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Writer wins a contest for bad prose

Federal Way resident David McKenzie made the list of winners for the 2008 Bulwer-Lytton Fiction Contest, which celebrates bad writing and challenges writers to compose the “opening sentence to the worst of all possible novels.”

The annual contest is named after Edward George Bulwer-Lytton, the author of “Paul Clifford.” That tale from 1830 began with the line “It was a dark and stormy night.”

McKenzie won the Western category with this entry:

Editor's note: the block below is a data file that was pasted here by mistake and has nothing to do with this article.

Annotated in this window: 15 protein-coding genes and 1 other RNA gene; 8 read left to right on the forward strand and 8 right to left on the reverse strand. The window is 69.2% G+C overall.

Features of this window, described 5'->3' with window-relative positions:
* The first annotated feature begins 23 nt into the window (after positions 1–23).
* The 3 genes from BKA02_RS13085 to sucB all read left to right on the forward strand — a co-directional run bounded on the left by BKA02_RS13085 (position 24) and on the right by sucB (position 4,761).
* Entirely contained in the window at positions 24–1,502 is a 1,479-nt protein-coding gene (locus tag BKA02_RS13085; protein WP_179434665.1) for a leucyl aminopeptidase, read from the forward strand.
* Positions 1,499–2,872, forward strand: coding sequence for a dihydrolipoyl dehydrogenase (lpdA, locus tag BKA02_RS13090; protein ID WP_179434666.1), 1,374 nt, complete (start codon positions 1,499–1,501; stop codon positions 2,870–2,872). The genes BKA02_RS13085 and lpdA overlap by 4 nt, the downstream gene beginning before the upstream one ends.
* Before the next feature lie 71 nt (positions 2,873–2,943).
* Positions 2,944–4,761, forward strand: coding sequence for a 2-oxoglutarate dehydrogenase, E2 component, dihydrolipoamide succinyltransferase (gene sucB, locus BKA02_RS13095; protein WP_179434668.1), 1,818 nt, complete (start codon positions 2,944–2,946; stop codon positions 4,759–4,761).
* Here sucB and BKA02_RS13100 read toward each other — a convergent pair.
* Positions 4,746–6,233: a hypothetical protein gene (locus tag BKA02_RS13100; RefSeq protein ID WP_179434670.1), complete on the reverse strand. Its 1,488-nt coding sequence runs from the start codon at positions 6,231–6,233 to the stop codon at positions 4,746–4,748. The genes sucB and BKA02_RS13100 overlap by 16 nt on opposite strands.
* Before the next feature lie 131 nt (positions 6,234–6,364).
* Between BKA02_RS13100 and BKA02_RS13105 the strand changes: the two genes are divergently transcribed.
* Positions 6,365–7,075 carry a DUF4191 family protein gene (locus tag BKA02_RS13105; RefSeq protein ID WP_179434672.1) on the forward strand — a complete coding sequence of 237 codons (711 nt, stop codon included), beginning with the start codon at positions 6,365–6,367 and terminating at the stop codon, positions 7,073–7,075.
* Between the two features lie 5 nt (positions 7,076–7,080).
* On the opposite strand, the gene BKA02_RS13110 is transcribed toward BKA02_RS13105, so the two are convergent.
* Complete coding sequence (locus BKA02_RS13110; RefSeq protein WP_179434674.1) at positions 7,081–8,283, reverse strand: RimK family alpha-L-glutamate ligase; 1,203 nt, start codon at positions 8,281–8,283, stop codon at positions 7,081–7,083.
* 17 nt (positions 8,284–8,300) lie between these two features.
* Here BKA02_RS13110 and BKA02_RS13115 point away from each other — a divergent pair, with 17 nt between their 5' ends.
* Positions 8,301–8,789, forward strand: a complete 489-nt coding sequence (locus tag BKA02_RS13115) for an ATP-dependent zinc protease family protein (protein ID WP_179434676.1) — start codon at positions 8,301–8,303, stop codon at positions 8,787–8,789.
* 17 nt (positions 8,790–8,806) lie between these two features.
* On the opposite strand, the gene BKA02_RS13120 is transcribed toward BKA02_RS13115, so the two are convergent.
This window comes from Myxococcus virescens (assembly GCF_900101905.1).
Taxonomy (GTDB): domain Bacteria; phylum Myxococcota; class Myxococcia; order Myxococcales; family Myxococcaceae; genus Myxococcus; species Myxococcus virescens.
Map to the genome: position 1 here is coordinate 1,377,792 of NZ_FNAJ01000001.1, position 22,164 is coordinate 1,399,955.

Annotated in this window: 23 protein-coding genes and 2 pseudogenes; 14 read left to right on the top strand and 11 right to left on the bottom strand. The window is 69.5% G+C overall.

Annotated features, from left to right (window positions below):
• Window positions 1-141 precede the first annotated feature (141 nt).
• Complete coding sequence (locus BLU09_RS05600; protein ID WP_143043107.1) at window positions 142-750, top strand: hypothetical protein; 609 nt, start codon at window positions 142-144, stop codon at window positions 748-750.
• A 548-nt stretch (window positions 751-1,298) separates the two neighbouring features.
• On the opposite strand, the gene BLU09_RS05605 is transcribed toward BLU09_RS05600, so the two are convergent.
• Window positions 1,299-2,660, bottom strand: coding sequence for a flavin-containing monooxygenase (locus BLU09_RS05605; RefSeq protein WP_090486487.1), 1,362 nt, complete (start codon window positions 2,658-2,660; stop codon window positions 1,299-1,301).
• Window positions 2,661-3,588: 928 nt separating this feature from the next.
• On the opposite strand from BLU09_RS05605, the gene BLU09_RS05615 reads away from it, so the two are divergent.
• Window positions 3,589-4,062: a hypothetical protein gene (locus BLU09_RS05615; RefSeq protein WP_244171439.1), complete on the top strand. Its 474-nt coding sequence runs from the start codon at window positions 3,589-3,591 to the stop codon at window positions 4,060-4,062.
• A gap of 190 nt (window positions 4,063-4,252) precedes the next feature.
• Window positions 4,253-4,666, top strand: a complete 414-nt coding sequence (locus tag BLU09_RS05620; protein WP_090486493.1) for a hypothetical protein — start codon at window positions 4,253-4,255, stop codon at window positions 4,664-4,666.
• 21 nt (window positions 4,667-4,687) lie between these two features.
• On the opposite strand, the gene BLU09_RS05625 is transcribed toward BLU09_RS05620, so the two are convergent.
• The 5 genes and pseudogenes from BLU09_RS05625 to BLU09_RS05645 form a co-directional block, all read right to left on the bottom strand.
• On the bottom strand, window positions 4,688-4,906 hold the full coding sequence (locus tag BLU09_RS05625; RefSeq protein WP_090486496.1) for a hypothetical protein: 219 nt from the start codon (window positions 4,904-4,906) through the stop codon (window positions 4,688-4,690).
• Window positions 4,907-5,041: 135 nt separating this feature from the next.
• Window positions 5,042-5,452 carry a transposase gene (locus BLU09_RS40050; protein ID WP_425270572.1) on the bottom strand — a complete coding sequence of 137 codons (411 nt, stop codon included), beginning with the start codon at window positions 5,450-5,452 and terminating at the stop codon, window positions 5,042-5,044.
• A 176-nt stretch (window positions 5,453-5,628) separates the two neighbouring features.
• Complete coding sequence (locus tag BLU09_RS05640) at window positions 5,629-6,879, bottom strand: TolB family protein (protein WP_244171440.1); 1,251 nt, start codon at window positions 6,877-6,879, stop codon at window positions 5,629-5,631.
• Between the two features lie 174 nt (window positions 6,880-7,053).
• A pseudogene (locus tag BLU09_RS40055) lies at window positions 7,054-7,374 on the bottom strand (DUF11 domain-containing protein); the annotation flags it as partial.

“Nobody knew just who the steely-eyed stranger was, where he came from, where he was headed, or what his intentions were while he was in Dodge City; but he wasn’t an hombre you’d want to stick your tongue out at or flip off, and any man who tried to tickle him would be asking for a long stay in a pine box, if you know what I mean.”

Scott Rice, a professor in the English Department of San Jose State University in San Jose, Calif., started the contest in 1982.

The 2008 overall winner was Garrison Spik of Washington, D.C.:

“Theirs was a New York love, a checkered taxi ride burning rubber, and like the city their passion was open 24/7, steam rising from their bodies like slick streets exhaling warm, moist, white breath through manhole covers stamped ‘Forged by DeLaney Bros., Piscataway, N.J.’”

To learn more and see the list of this year’s winners, visit

www.bulwer-lytton.com.

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